Stories from the Field – Missing Exams for…

By: Kashay Sanders

I am doing research for VOICE that requires me to go to VOICE-schools in Hyderabad, and better understand how the program may have improved their academic performance. This includes interviewing girls, as well as looking at their attendance and grade records for the past few years. Yesterday, I visited a school where one girl positively RADIATED. She was clearly bright and boldly spoke English. She remembered who I was and my name (which is by no means easy) from my last visit.  When asked what subject she was not confident in, she said, “No subject.” Alright!

After the interview we looked at her records and saw a big, red absent where her marks for the big quarterly exam should be. This didn’t add up.

In Indian schools, there are three big exams in a year: the quarterly (around September), the half-yearly (around January) and the annual (around March/April). Teachers and students look frenzied during exam time—teachers are nervous about their students’ performance and how it will reflect on them; children sit in class, trying to memorize material, muttering to themselves incessantly. Exams-time is like a force-field around Indian schools—no one from the outside (i.e. me) is allowed in and no one, from the inside is allowed out (figuratively, of course).

Given this, we were surprised that such an ambitious girl had missed her exams. “What happened?” I asked the teacher who was assisting us.

“Oh. She got her period for the first time on that day, and had to go home.”

My friend, who was helping me, and I were flabbergasted. “Because of her period…? Will she get to make it up?”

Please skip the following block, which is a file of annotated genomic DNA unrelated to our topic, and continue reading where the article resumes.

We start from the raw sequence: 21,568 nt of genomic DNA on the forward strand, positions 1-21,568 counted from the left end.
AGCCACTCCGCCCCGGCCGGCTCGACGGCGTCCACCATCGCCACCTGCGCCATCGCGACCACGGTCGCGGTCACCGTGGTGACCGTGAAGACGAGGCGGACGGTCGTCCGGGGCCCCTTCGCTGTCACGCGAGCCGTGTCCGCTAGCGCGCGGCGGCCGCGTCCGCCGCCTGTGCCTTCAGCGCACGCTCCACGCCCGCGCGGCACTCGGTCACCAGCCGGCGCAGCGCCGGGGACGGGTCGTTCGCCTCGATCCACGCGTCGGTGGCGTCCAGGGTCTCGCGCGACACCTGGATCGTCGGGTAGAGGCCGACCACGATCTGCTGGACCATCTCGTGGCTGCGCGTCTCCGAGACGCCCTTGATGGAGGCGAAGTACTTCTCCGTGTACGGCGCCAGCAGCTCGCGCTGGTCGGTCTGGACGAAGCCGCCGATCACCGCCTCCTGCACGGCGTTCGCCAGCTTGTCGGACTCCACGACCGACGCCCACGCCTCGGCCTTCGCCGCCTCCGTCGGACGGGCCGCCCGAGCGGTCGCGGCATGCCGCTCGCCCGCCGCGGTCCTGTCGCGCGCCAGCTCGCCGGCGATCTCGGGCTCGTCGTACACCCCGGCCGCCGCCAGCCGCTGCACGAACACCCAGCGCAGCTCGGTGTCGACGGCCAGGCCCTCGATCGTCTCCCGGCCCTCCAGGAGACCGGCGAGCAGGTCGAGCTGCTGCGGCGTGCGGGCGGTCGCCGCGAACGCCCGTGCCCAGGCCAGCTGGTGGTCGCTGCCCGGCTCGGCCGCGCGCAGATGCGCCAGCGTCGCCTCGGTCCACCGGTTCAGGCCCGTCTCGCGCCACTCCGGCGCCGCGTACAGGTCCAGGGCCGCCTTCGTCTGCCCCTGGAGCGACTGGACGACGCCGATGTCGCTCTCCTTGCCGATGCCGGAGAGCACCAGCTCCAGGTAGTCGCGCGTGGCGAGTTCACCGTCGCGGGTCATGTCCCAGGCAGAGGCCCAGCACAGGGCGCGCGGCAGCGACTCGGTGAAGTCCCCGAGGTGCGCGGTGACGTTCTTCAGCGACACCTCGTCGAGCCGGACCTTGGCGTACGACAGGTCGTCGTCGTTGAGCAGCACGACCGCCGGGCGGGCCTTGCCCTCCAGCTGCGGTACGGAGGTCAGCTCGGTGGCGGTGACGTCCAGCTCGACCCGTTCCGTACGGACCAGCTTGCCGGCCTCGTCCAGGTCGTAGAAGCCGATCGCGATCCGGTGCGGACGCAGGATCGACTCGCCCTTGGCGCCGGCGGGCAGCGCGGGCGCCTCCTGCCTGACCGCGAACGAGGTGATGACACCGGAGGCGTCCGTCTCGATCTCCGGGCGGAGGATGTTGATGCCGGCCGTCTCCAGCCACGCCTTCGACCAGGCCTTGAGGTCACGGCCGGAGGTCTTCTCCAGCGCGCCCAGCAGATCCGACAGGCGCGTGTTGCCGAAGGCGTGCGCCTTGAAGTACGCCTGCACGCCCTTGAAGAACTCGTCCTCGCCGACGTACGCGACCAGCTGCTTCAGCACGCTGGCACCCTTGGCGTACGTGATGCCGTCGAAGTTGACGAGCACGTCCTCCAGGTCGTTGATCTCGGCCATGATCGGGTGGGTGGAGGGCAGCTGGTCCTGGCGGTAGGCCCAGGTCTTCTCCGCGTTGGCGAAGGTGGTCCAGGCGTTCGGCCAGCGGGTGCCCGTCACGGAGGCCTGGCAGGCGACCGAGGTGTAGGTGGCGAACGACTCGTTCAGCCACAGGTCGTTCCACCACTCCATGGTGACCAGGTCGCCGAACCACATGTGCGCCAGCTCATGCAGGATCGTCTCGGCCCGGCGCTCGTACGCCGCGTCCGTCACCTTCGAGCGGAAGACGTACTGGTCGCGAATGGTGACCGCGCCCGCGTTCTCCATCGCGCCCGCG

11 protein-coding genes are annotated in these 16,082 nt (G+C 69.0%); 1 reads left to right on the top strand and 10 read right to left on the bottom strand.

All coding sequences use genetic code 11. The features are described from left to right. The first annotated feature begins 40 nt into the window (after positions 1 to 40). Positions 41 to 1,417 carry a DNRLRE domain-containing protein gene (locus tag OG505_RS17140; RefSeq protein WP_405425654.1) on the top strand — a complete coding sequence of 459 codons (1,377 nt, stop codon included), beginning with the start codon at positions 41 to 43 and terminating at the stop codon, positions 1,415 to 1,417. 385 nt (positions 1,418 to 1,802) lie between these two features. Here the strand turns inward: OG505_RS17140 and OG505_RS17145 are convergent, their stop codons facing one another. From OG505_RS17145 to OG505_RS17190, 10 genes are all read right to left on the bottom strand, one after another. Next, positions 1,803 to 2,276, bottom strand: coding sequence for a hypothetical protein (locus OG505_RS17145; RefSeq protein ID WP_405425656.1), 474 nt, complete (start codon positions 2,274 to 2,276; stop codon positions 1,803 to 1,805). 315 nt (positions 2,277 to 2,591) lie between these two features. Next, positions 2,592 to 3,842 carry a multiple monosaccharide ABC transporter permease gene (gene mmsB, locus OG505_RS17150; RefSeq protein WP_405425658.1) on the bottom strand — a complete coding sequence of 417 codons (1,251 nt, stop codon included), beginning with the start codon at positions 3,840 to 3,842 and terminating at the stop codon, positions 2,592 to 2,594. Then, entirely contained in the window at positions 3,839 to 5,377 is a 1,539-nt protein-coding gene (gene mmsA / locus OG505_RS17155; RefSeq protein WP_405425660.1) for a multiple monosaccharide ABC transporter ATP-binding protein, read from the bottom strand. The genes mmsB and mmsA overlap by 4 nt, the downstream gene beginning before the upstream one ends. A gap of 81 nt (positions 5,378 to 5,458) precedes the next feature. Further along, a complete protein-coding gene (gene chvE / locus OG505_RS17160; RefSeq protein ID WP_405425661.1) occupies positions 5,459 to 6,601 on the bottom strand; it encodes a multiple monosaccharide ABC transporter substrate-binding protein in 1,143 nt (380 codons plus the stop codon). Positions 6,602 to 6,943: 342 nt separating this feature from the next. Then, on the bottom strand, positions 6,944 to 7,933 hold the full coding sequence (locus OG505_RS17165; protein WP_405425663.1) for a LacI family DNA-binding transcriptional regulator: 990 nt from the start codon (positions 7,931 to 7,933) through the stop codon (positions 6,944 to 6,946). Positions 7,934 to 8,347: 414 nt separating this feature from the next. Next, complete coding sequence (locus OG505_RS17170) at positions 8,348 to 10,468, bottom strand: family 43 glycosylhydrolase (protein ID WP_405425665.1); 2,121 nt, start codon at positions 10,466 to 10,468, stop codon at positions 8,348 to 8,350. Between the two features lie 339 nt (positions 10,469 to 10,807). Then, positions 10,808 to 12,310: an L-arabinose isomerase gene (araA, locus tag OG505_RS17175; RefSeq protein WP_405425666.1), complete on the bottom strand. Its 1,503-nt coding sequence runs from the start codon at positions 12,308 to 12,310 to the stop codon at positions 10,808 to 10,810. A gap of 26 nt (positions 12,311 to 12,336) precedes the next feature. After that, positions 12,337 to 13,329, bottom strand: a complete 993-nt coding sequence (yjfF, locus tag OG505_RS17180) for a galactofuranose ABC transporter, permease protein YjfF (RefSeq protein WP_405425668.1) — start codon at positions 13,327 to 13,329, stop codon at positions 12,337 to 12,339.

Seeing our reactions, the teacher jumped, “Well, I-I want her to…but I am not sure…they will allow her. But they probably will. She is a good student.”

“But…so for that…,” We protested somewhat. “So she’ll get a zero?”

The teacher explained that, given the girl is a good student, she will likely be OK. She then went on to tell us that, after that day, the girl was missing from school for about 15 days, as it was a tradition to do so in her community after the first period.

Well then.

My friend and I sat in silence, struggling with the implications of the event. This is a classic struggle for the girls and women I have encountered here—how does one forward themselves in a way that will guarantee intellectual and economic independence while also maintaining and respecting the beliefs and traditions of their home communities? It isn’t VOICE’s place to tell girls what they should and should not do in this regard, but to provide girls with the tools to be able to understand the forces at play in their lives and measure their own agency to play with, and alter those forces.

For the short term, I breathed a sigh of relief that this girl has enough rapport with her teachers and management that the zero grade will, likely, not count against her.

Organization Spotlight – Girls for A Change

Girls For A Change (GFC) is a national organization that empowers girls to create social change. They invite young women to design, lead, fund and implement social change projects that tackle issues girls face in their own neighborhoods.  GFC works to accomplish its vision through various programming including Girl Action Teams, New Girls Network, GFC Action Network, and an annual Girl Summit conference.   In 2009-2010, Girls For A Change served over 1,860 girls in ten states in India, Rwanda, and Swaziland. In Fall 2010, in their partnership with Kotex, they presented a special training to 800 girls in six cities to help girls understand how they can make change for themselves and their communities, removing the mystique and shame around their bodies. In 2010-2011, Girls For A Change engaged over 1,200 girls, ages 11 – 18, and 200 women volunteers on Girl Action Teams and Change Your World Trainings.